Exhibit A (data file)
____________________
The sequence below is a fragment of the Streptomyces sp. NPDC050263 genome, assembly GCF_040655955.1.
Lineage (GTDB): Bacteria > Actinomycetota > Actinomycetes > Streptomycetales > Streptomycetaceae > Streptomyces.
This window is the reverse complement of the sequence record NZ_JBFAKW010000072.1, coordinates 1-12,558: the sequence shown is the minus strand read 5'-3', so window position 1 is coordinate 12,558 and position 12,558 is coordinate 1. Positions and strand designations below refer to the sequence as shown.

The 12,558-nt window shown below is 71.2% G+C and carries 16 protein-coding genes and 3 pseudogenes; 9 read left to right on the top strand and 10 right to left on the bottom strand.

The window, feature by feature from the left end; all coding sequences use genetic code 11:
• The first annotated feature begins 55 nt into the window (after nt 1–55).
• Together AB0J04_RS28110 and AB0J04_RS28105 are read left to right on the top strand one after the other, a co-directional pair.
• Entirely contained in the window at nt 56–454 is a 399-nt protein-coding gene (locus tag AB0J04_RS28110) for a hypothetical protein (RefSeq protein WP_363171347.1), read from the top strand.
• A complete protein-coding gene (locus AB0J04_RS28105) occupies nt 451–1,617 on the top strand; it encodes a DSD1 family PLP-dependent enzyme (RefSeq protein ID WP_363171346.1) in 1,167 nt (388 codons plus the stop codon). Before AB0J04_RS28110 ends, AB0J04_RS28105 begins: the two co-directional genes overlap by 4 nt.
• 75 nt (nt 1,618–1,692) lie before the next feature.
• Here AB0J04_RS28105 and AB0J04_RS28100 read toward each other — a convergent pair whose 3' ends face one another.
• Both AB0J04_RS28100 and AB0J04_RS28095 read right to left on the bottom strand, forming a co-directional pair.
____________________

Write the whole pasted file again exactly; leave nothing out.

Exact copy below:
The sequence below is a fragment of the Streptomyces sp. NPDC050263 genome, assembly GCF_040655955.1.
Lineage (GTDB): Bacteria > Actinomycetota > Actinomycetes > Streptomycetales > Streptomycetaceae > Streptomyces.
This window is the reverse complement of the sequence record NZ_JBFAKW010000072.1, coordinates 1-12,558: the sequence shown is the minus strand read 5'-3', so window position 1 is coordinate 12,558 and position 12,558 is coordinate 1. Positions and strand designations below refer to the sequence as shown.

The 12,558-nt window shown below is 71.2% G+C and carries 16 protein-coding genes and 3 pseudogenes; 9 read left to right on the top strand and 10 right to left on the bottom strand.

The window, feature by feature from the left end; all coding sequences use genetic code 11:
• The first annotated feature begins 55 nt into the window (after nt 1–55).
• Together AB0J04_RS28110 and AB0J04_RS28105 are read left to right on the top strand one after the other, a co-directional pair.
• Entirely contained in the window at nt 56–454 is a 399-nt protein-coding gene (locus tag AB0J04_RS28110) for a hypothetical protein (RefSeq protein WP_363171347.1), read from the top strand.
• A complete protein-coding gene (locus AB0J04_RS28105) occupies nt 451–1,617 on the top strand; it encodes a DSD1 family PLP-dependent enzyme (RefSeq protein ID WP_363171346.1) in 1,167 nt (388 codons plus the stop codon). Before AB0J04_RS28110 ends, AB0J04_RS28105 begins: the two co-directional genes overlap by 4 nt.
• 75 nt (nt 1,618–1,692) lie before the next feature.
• Here AB0J04_RS28105 and AB0J04_RS28100 read toward each other — a convergent pair whose 3' ends face one another.
• Both AB0J04_RS28100 and AB0J04_RS28095 read right to left on the bottom strand, forming a co-directional pair.